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It's been 25 years, but they haven't lost hope that one day his killer will be put in handcuffs.
And it's that hope that keeps them coming back to Campbellsville each year to remember him.
Those passing by Ransdell Chapel on the Campbellsville University campus last Wednesday might have seen a swarm of state and local law enforcement vehicles. But they weren't there to investigate a crime.
The officers were there to remember one of their own, an officer who was killed in the line of duty more than two decades ago.
Kentucky State Police Trooper Johnny Edrington II was shot during what turned out to not be a routine traffic stop on Dec. 20, 1988.
After not responding to pages, Edrington's police cruiser was found abandoned on the side of KY 80 in Laurel County. He was found in a nearby ditch, dead from a gunshot wound. Edrington, 34, had worked for KSP for three years and was assigned to Post 11 in London. He was from Taylor County.
At the time of his death, Edrington's wife, Diane Chandler, was pregnant with their daughter, Johnna Callie.
This December will mark 25 years since the murder. His case remains unsolved, one of only two KSP trooper murder investigations that haven't been solved. The other is the case of William H. Barrett, 35, who died in December 1971 after being ambushed in Bowling Green.
Edrington is buried in Brookside Cemetery. After Wednesday's ceremony, which was on National Police Officer Memorial Day, Edrington's family had a private ceremony at his graveside.
To begin this year's ceremony, Dr. Michael Carter, CU's president, said it is fitting that the ceremony is in a chapel, a place that was dedicated to be where people could come together to worship and remember the value of life.
"Gentlemen, we say thank you for your public service to the Commonwealth," Carter said to law enforcement officers. "For blessed are the peacemakers."
Flowers to be placed Edrington's grave were presented by KSP honor guard members. In their crisp uniforms, the officers saluted a photo of Edrington as they stood at attention.
Dr. James Jones, pastor of Pleasant Hill Baptist Church, spoke during the service about his relationship with Edrington. Jones was Edrington's pastor and friend.
"It was my privilege to know Johnny," he said.
While serving as pastor at Campbellsville Baptist Church, Edrington worked as an officer at Campbellsville Police Department. He said Edrington would stop by his office occasionally and ask to pray with him.
"I can still remember the day he came by and said ... 'I'm going to apply to be a state trooper and I want to make sure this is what God wants for my life. Will you have prayer with me?'"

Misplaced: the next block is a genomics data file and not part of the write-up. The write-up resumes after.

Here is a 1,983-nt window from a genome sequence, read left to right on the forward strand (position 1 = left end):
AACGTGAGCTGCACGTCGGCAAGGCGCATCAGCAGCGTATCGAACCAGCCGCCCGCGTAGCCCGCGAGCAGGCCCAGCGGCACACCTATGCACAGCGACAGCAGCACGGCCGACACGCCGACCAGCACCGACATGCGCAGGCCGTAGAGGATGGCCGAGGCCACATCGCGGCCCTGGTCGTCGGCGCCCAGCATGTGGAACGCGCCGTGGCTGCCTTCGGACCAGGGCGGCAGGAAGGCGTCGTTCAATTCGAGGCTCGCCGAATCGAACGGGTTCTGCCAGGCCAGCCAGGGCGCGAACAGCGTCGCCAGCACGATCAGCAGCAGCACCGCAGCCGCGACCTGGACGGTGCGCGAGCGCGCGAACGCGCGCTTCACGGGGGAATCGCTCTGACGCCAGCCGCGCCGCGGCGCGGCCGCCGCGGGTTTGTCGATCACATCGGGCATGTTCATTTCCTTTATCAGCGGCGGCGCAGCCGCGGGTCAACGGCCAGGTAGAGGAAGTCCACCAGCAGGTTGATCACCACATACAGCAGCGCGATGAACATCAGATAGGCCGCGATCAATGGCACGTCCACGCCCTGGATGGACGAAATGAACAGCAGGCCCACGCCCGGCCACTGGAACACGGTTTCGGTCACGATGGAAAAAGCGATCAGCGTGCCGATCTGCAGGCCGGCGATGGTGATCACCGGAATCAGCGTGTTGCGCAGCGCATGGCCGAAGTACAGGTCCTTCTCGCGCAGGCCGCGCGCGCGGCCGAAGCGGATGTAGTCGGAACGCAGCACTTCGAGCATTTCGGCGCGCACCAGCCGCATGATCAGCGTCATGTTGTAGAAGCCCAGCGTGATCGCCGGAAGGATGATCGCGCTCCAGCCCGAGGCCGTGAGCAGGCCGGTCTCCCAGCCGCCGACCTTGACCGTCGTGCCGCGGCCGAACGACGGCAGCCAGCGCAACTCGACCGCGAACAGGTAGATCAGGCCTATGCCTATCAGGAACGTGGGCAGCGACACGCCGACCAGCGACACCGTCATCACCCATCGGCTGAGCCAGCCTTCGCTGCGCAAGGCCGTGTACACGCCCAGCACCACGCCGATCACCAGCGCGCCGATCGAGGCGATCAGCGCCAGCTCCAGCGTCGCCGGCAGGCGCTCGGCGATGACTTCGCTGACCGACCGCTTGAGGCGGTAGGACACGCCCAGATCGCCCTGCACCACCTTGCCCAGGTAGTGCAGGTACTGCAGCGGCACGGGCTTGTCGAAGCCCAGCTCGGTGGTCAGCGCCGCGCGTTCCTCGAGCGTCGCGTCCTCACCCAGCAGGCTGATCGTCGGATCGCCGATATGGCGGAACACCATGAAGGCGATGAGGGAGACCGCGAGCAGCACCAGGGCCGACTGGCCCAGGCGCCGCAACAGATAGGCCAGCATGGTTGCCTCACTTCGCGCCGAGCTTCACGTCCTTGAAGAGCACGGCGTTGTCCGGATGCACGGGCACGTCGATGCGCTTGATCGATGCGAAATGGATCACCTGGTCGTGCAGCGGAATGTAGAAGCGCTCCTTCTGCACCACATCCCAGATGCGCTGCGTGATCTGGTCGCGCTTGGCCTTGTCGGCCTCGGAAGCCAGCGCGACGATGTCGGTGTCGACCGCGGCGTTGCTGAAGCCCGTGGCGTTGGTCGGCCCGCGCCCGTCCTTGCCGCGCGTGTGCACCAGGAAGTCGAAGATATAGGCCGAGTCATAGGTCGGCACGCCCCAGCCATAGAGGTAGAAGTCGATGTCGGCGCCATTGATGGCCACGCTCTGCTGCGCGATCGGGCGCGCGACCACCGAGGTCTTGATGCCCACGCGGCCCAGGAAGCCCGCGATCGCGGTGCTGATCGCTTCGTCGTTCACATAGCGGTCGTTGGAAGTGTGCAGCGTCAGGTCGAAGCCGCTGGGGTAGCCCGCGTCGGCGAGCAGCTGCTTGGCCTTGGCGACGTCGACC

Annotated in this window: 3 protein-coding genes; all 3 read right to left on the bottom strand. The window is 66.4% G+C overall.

Jones said Edrington later visited after learning he was accepted into the KSP academy.
"And he said, 'I'm excited. I'm afraid. But I just wanted to come by and tell you.'"
Jones said Edrington came by his office a few weeks before he died.
"He just wanted to come by and talk with me, nothing in particular," he said. "This time, he said, 'Let's have prayer together. Let me pray for you.'"
Jones preached at Edrington's funeral. He said he remembers police officers from all over the United States came.
"A sight I'll never forget, as long as I live," he said.
"I'll always cherish those times with him. I can honestly say he was one of the finest young men that I've ever known."
In prayer, Jones thanked God for the time he had with Edrington.
"So father, I believe by his own testimony, that Johnny is with you and one day we can see him again," he said.
Former KSP laboratory supervisor John Harris, who worked with Edrington, spoke at the ceremony. On one occasion, Harris said, he was driving and ran out of gas. He called to ask for a trooper to bring some gas. Edrington responded.
"I was really glad to see Johnny," he said.
Harris said Edrington teased him about that often.
"He would say, 'Where are you going? Are you sure you've got enough gas John?'
"Johnny was an all around good guy, in my opinion, and I was honored to know him."
As a video and photos of Edrington flashed on a screen, those in the audience cried and held hands. On one, "Handsome Policeman" was written at the top.
KSP Public Affairs Officer Billy Gregory read letters from Edrington's daughter, Callie, and Sen. Mitch McConnell, R-Ky.
In her letter, Callie wrote that even though she never met him, she believes she knows her father through stories about him.
"But I know he loved me before I was born," she wrote. "I see myself in pictures of him. And I know that he would be so proud of the woman I have become today."
State Rep. John "Bam" Carney, R-Campbellsville, presented plaques naming Callie and Chandler as Kentucky Colonels.